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The Afghan government may turn into an even bigger sh*tshow right in the middle of peace talks
Sure, the Afghan government has major issues of corruption, double-dealing, and people accused of war crimes in high-level positions, but it may turn into an even bigger shit show that could "trigger state collapse" in the next couple of months, according to the Institute for the Study of War.
The reason: Afghan President Ashraf Ghani's term of office expires on May 22, elections have been delayed until September 28, and well, there are a whole lot of "strong men" in Afghanistan who are interested in obtaining power, or at a minimum, getting rid of Ghani.
As Scott DesMarais writes at ISW:
The looming governance gap has attracted attention from opposition powerbrokers. Former Afghan National Security Advisor Hanif Atmar is calling for an interim government to take power as of May 22. Any term extension that favors Ghani will likely be untenable absent a wider settlement between him and his opponents. Political competition could quickly disintegrate into violent conflict as powerbrokers compete for power and legitimacy. However, Ghani's opponents are historic rivals united only in opposition to his administration. They remain unlikely to agree on a new Government of Afghanistan.
That's not the only problem.
Ghani also just approved a new security plan that is being framed as "offensive" in nature, yet it seems to focus on the "security situation of cities and highways" — pretty much ceding the countryside to the Taliban, which has stepped up its attacks there. Then there are the ongoing peace talks between the Taliban and the U.S., which notably has so far kept the Afghan government out — reinforcing the idea it's nothing more than the "puppet regime" the Taliban often says it is.
Meanwhile, the current Afghan national security advisor, Hamdullah Mohib, thinks the Afghan-born U.S. diplomat Zalmay Khalilzad, who is leading the peace talks, wants to seize the presidency for himself.
So things are going just swell.
Khalilzad, for his part, said he has made "real strides" in the talks with the Taliban. But since just about every American military commander in Afghanistan has reported making "progress" during the now 17-year-old conflict, I think I'll remain in the deeply skeptical camp.
"Ghani has repeatedly attempted to marginalize his political rivals and briefly used force in an attempt to undermine opposition powerbroker Atta Mohammad Noor - one of the main supporters of Atmar - on March 14," DesMarais wrote, adding that Ghani could do so again, potentially sparking conflict within the ranks of the security forces.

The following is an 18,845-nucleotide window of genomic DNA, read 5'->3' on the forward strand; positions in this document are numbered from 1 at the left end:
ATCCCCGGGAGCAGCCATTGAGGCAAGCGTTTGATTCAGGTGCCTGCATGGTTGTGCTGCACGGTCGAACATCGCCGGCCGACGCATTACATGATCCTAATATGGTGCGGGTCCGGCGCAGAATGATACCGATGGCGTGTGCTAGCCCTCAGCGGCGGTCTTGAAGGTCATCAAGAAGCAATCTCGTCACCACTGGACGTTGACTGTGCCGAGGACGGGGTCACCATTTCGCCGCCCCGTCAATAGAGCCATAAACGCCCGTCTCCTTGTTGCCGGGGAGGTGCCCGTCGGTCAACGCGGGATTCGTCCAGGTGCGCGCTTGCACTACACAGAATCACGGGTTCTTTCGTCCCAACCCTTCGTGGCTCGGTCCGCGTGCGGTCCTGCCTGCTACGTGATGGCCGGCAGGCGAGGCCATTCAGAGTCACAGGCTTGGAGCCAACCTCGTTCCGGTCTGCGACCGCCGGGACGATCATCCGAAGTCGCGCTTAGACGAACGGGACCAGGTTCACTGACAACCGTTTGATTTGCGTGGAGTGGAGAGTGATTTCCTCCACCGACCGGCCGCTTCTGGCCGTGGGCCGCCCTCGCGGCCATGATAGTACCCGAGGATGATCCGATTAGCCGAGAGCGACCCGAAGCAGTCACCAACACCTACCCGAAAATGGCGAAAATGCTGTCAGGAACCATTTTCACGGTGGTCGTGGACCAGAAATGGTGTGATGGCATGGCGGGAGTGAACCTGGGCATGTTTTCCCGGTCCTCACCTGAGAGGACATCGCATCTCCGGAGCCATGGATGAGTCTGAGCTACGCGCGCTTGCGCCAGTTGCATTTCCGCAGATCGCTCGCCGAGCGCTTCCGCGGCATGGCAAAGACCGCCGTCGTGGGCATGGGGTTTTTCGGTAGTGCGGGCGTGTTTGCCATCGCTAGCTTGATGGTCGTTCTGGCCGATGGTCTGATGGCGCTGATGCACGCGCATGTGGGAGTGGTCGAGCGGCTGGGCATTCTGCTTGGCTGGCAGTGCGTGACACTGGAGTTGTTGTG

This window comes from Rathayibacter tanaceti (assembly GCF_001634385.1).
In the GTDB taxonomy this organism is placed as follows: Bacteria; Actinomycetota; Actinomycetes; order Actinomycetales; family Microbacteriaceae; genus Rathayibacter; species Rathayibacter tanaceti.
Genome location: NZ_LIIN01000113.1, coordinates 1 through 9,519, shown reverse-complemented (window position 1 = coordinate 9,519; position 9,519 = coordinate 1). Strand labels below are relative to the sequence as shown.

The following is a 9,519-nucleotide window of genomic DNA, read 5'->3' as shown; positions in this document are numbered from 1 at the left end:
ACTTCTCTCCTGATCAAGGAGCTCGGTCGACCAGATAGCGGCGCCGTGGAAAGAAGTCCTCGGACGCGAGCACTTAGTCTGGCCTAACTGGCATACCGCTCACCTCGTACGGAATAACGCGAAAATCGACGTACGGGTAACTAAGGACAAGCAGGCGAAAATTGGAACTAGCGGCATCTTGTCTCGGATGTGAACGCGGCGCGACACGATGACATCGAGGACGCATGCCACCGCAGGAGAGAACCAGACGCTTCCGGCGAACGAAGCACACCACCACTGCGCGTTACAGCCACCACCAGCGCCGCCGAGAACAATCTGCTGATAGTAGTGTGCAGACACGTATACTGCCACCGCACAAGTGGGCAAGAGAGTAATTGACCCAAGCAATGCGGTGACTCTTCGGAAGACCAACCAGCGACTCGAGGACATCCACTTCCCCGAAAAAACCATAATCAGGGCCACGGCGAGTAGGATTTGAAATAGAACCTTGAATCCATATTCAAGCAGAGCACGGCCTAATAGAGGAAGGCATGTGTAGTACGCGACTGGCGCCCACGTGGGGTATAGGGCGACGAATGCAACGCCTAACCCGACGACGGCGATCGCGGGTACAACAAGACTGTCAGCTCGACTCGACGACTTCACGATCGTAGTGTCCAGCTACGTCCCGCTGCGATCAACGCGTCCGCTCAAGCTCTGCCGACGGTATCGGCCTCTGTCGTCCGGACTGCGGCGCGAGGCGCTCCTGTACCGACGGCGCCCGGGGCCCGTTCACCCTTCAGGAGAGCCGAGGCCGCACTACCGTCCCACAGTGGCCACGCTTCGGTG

"A contested transfer of power will also create uncertainty regarding official control over the state and military. These contests for control would highly increase the risk of a wider state collapse that reignites an ethnically-charged civil war between powerbrokers, their private militias, and the remnants of a failing state. They will also undermine the effect that the U.S. seeks to achieve by negotiating with the Taliban - namely, political accommodations that end the War in Afghanistan."
Read the full ISW report here.
WATCH: Operation Enduring Freedom turns 17
A group of vets are raising money for pay for a medal the Iraqi government awarded them, but never delivered
In June 2011 Iraq's defense minister announced that U.S. troops who had deployed to the country would receive the Iraq Commitment Medal in recognition of their service. Eight years later, millions of qualified veterans have yet to receive it.
The reason: The Iraqi government has so far failed to provide the medal to the Department of Defense for approval and distribution.
A small group of veterans hopes to change that.
For a cool $8.5 million, you could be the proud owner of a "fully functioning" F-16 A/B Fighting Falcon fighter jet that a South Florida company acquired from Jordan.
The combat aircraft, which can hit a top speed of 1,357 mph at 40,000 feet, isn't showroom new — it was built in 1980. But it still has a max range of 2,400 miles and an initial climb rate of 62,000 feet per minute and remains militarized, according to The Drive, an automotive website that also covers defense topics, WBDO News 96.5 reported Wednesday.
A doctor who treated accident victims has a radioactive isotope in his body. Russia says it came from his diet
MOSCOW (Reuters) - Russian authorities said on Friday that a doctor who treated those injured in a mysterious accident this month had the radioactive isotope Caesium-137 in his body, but said it was probably put there by his diet.
The deadly accident at a military site in northern Russia took place on Aug. 8 and caused a brief spurt of radiation. Russian President Vladimir Putin later said it occurred during testing of what he called promising new weapons systems.
Groundwater at the Air Force Academy is contaminated with the same toxic chemicals polluting a southern El Paso County aquifer, expanding a problem that has cost tens of millions of dollars to address in the Pikes Peak region.
Plans are underway to begin testing drinking water wells south of the academy in the Woodmen Valley area after unsafe levels of the chemicals were found at four locations on base, the academy said Thursday.